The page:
A Tosa resident for almost 20 years, Karen is a mom and freelance writer, addicted to playing tennis. When not on the tennis court, she spends the fall and winter in the stands at Green Bay Packer and Marquette basketball games.
Karen is the author of “Grab a Bite,” a dining out column and the former community columnist for the Wauwatosa NOW newspaper.
Oh sure, the calendar says January, but some supposedly forward-thinking municipalities are already legislating October - Halloween, to be exact. According to this story, an uber-brilliant group representing
OK, I hate to beat a dead horse, but apparently, I barely made a flesh wound last time I wrote about this. And, pardon another “equine” pun, but I don’t usually get on my high horse about many things, and this topic, really bothers me.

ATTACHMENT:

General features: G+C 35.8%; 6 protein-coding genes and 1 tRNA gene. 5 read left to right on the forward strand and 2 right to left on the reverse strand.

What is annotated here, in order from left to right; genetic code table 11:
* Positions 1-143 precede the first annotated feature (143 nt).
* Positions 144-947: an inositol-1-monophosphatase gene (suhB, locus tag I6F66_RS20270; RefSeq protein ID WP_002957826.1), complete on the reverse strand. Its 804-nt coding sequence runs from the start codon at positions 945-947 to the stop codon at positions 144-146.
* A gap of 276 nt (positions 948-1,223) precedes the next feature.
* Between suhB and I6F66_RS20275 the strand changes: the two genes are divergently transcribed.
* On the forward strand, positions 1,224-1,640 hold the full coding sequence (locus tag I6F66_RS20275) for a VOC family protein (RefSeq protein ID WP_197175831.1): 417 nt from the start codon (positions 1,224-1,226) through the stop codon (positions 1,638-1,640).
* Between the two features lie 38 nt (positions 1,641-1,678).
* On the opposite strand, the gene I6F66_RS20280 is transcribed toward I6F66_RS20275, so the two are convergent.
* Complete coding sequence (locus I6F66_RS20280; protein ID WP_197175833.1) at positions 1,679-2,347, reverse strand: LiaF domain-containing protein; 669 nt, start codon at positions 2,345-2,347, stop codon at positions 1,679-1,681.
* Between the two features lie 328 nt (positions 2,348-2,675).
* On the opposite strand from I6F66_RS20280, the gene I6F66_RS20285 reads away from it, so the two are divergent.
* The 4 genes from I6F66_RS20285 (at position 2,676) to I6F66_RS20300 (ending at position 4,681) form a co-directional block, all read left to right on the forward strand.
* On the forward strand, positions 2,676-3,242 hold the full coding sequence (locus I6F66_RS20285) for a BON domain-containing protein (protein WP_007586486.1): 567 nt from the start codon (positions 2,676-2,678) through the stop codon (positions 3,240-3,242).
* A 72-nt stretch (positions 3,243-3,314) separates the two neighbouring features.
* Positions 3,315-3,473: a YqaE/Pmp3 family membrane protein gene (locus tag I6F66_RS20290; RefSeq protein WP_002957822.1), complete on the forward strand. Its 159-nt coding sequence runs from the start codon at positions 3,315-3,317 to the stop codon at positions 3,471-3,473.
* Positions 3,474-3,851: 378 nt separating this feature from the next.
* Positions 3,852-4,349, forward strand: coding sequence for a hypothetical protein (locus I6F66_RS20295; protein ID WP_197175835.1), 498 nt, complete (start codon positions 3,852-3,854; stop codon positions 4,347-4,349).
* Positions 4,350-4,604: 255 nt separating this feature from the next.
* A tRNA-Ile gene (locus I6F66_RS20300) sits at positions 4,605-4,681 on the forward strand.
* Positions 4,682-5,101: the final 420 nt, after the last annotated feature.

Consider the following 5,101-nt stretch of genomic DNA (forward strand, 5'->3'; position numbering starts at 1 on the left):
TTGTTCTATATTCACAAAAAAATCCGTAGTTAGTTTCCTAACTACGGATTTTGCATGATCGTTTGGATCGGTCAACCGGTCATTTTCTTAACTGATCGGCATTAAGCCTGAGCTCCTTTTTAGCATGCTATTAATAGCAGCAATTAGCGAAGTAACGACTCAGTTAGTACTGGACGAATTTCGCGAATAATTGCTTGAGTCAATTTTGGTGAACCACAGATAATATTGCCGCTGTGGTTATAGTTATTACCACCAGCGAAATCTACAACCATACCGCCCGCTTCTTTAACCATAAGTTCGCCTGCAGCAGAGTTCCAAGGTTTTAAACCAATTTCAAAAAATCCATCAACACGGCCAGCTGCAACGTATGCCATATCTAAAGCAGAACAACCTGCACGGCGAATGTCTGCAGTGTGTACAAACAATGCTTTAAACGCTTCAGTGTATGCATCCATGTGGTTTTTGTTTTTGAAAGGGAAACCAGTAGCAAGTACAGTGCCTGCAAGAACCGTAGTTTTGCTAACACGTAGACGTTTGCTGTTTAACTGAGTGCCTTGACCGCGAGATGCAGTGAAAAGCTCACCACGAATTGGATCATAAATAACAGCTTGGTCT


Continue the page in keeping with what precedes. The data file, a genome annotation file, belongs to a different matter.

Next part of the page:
I’m going to ask these questions one last time and then walk away: Why can’t we just have Halloween ON Halloween? Why do we even have a need for a separate daytime trick-or-treat? Perhaps I’m wrong, but no matter what day of the week Halloween lands on, there’s still daylight after school for young kids to do a little door-to-door damage, right?
According to this story, some of the municipalities were complaining because vanloads of kids were being dropped off in communities allowing kids to take advantage of varying trick-or-treat hours. Hello, people…this is what kids do. You’re offering free candy. If they’re industrious and figured out a way to get the most sugar for their effort, then more credit to them. If you’re trying to prevent kids from getting more candy, then you’ll have to get in line behind the moms and the dentists.
Here’s an idea: We CAN have uniform trick-or-treating that never requires a municipal meeting. It’s called Halloween. That’s it. That’s the list. Put trick-or-treat back on Halloween. If it scares you, keep your kids in the house. If you don’t like it, don’t give out candy. But stop inserting government where it doesn’t need to be.